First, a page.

A. Yes, because they fear all will collapse. But first of all we live in an open pluralistic society and it’s good for the church to have an open discussion as we had at the Second Vatican Council. It’s good for the image of the church too, because a closed church is not a healthy church and not inviting for the people of the day. On the other hand when we discuss marriage and family we have to listen to people who are living this reality. There’s a ‘sensus fidelium’ (‘sense of the faithful’). [The problem is that for there to be a “sensus fidelium“, the sensus is of the fidelium… the faithful.  “The faithful” aren’t just the rank and file, just lay people.  They are also the clergy.  Also, they must be “faithful”, which doesn’t mean simply that they have some opinion or other, more or less well-formed.  Moreover, in no way can “sensus fidelium” be a matter of polling or majority opinion.] It cannot be decided only from above, from the church hierarchy, [nor can the hierarchy be excluded!] and especially you cannot just quote old texts of the last century, [Like that outdated Catechism of the Catholic Church or the even older Familiaris consortio.] you have to look at the situation today, [and then again, and again and again… tomorrow and tomorrow and tomorrow…] and then you make a discernment of the spirits and come to concrete results. I think this is the approach of Pope Francis, whereas many others start from doctrine and then use a mere deductive method. [I think he just contrasted “discernment” and “deduction”. Is that what you read?]

Q. In a sense the synod is like a replay of the Second Vatican Council.

A. Yes, I think it is a very similar situation. Immediately before the Second Vatican Council there were Roman theologians who had prepared all the texts and expected the bishops would come and applaud and in two or three weeks it would all be over. But it didn’t happen in this way, and I think it will also not happen this time.

Q. In an Italian daily, Il Mattino, you are reported as saying that you think the real target of these attacks is the Pope not yourself.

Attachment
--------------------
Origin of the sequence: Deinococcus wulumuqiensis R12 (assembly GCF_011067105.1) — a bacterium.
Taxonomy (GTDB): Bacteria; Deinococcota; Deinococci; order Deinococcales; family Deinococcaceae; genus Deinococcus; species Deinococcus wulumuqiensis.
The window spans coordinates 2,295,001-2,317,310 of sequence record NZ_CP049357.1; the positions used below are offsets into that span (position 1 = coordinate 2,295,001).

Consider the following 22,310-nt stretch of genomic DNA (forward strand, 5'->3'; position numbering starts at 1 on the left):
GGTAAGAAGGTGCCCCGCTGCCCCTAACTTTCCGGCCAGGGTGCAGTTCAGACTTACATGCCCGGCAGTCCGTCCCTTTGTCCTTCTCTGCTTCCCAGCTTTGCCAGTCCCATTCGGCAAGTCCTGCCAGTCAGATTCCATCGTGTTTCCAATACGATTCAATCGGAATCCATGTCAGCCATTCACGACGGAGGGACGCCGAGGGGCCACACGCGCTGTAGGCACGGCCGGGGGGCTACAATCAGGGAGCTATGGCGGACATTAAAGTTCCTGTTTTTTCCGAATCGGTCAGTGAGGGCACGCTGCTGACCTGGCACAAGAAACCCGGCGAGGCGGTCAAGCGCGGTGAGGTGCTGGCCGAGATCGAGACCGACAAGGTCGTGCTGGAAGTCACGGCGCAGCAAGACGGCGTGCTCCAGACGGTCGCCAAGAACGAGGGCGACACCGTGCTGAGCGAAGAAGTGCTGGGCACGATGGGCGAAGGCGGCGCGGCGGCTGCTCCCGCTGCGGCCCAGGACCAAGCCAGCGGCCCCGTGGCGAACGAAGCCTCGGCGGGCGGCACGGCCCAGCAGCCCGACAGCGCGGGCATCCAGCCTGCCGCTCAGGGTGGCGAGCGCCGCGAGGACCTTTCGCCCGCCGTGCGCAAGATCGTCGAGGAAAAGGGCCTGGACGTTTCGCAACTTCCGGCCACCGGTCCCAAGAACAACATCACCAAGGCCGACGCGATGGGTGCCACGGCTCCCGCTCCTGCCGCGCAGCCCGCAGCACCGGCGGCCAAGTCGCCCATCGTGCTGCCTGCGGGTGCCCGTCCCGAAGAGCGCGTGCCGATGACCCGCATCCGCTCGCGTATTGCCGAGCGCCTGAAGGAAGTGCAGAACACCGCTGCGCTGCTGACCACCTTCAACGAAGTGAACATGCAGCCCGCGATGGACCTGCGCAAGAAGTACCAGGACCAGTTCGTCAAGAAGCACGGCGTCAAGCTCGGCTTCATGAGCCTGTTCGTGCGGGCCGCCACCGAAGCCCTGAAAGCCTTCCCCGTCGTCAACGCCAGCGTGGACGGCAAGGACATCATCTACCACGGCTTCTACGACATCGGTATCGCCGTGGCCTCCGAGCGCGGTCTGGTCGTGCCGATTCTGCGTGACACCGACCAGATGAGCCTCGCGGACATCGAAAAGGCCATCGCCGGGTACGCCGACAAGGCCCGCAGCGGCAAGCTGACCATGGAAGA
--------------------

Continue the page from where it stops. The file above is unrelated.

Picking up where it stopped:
A. Maybe it was a bit imprudent of me to say it. But many people are saying this; you can hear it on the street every day. I myself do not want to judge the motives of other people. [Watch this!] It is obvious that there are people who are not in full agreement with the present pope, [See what he did there?  The people who are defending the Church’s doctrine and discipline are against the Pope. See?] but this kind of thing is not totally new, it happened also at the Second Vatican Council. Then there were people against the ‘aggiornamento’of John XXIII and Paul VI, though perhaps not in this organized way. Even Cardinal Ottaviani, the Prefect of the Holy Office at that time, was against the intentions of the majority of the Council. [That was a dig at the present Prefect Card. Müller, head of the CDF, he being in the role of Card. Ottaviani and Francis in the role of John XXIII or Paul VI.]

Q. Many analysts think it’s not a coincidence that this book comes now precisely on October 1. There has been resistance to Francis from the beginning, but this seems a more organized kind of resistance.

A. Yes, it is a problem. I do not remember such a situation where in such an organized way five cardinals write such a book. [What this!] It’s the way that it’s done in politics but it should not be done in the church. It’s how politicians act, but I think we should not behave in this way in the church.  [Look in the mirror, Your Eminence.  You yourself put out a book.  Card. Kasper has been incessantly giving interviews.  That’s what politicians do, even as they give stump speeches.  Moreover, it was affirmed, above, that Pope Francis wanted discussion.  Card. Kasper said that himself.  It is precisely through books and articles, rather than through interviews with secular newspapers that true, working theologians discuss and debate.  Let’s review: “The Pope wanted an open debate.”  Card. Kasper now has the experience of open debate as desired by Pope Francis.  His arguments are on display for the world to see.  The other books that are coming, the “Five Cardinals” book, the “Pell intro” book, the scholarly articles in Communio, present their responses and counter arguments.]

Q. In recent weeks the Pope said we must read the signs of the times. He wants the synod to do this.

A. Yes, to read the signs of the times was fundamental for the Second Vatican Council. I cannot imagine that the majority of the synod will be opposed to the Pope on this point.

[But wait!  There’s more.  Now the press.. the media we were warned about, above, as creating expectations and conflicts that can lead to disillusionment, takes up the Cardinal’s water bucket…] Q. In recent weeks too Pope Francis, in his homilies, has spoken again and again about mercy, and insisted that pastors must be close to their people, and avoid having a closed mind… it seemed as if he was referring to people like the five cardinals and supporting you on the question of mercy.